Only in America
March 15, 2014

A Colorado man who was rescued from his overturned car during a flood last year is suing the first responders who saved his life. Roy Ortiz, who was trapped in floodwaters for two hours before divers freed him, says rescuers should have gotten to him sooner. "I'm really happy to be alive," said Ortiz, "but I'm looking for some help in paying my bills." He wants $500,000 for his injuries and "emotional distress." The Week Staff

Gun Violence
8:17 a.m. ET

President Obama flew to Roseburg, Oregon, on Friday to address families grieving from the Oct. 1 Umpqua Community College shooting, when a gunman killed nine people.

"I've got some very strong feelings about this because when you talk to these families, you're reminded that this could be happening to your child, or your mom, or your dad, or your relative, or your friend," he said. "And so we're going to have to come together as a country to see how we can prevent these issues from taking place."

Obama met with about 40 people at Roseburg High School for an hour before making his public statement.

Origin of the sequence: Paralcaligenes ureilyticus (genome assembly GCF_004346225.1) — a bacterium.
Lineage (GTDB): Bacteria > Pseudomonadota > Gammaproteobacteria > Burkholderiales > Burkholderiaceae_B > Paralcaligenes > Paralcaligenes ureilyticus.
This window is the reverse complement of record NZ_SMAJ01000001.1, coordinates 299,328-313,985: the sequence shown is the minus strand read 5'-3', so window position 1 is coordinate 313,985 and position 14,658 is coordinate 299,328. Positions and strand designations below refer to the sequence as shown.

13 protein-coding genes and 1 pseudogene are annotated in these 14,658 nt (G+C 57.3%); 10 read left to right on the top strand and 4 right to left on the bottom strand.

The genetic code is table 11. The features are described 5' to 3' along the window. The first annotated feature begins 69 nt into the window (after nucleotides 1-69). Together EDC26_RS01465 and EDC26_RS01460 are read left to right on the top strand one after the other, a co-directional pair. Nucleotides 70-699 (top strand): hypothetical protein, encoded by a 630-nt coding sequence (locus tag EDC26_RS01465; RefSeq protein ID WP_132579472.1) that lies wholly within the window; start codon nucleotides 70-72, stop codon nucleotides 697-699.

"It wasn't a discussion, it was a hug," one woman described the meeting to The Oregonian.

Some gun rights advocates protested Obama's presence in Roseburg with demonstrations at the airport and in front of the school. Julie Kliegman

7:49 a.m. ET
John Gress/Getty Images

Despite repeatedly denying he was interested in the position, Rep. Paul Ryan (R-Wis.) is reportedly considering a run for House speaker, legislators told CNN on Friday. He said he's "thinking and praying on it," according to Rep. Chris Stewart (R-Utah).

Mitt Romney, who tapped Ryan as his 2012 presidential running mate, is one of many urging him to put his name in to replace John Boenher (R-Ohio) after Majority Leader Kevin McCarthy (R-Calif.) shocked Congress by dropping out of the race Thursday.

"I wouldn't presume to tell Paul what to do, but I do know that he is a man of ideas who is driven to see them applied for the public good," Romney said in a statement. "Every politician tries to convince people that they are that kind of leader; almost none are — Paul is."

Leaving Capitol Hill on Friday, Paul declined fill in reporters on his chances of entering the race.

"Sorry guys, I'm just going to go," he told reporters. "The Packers are at home. They're going to beat the Rams and cover the spread." Julie Kliegman

Only in America
October 9, 2015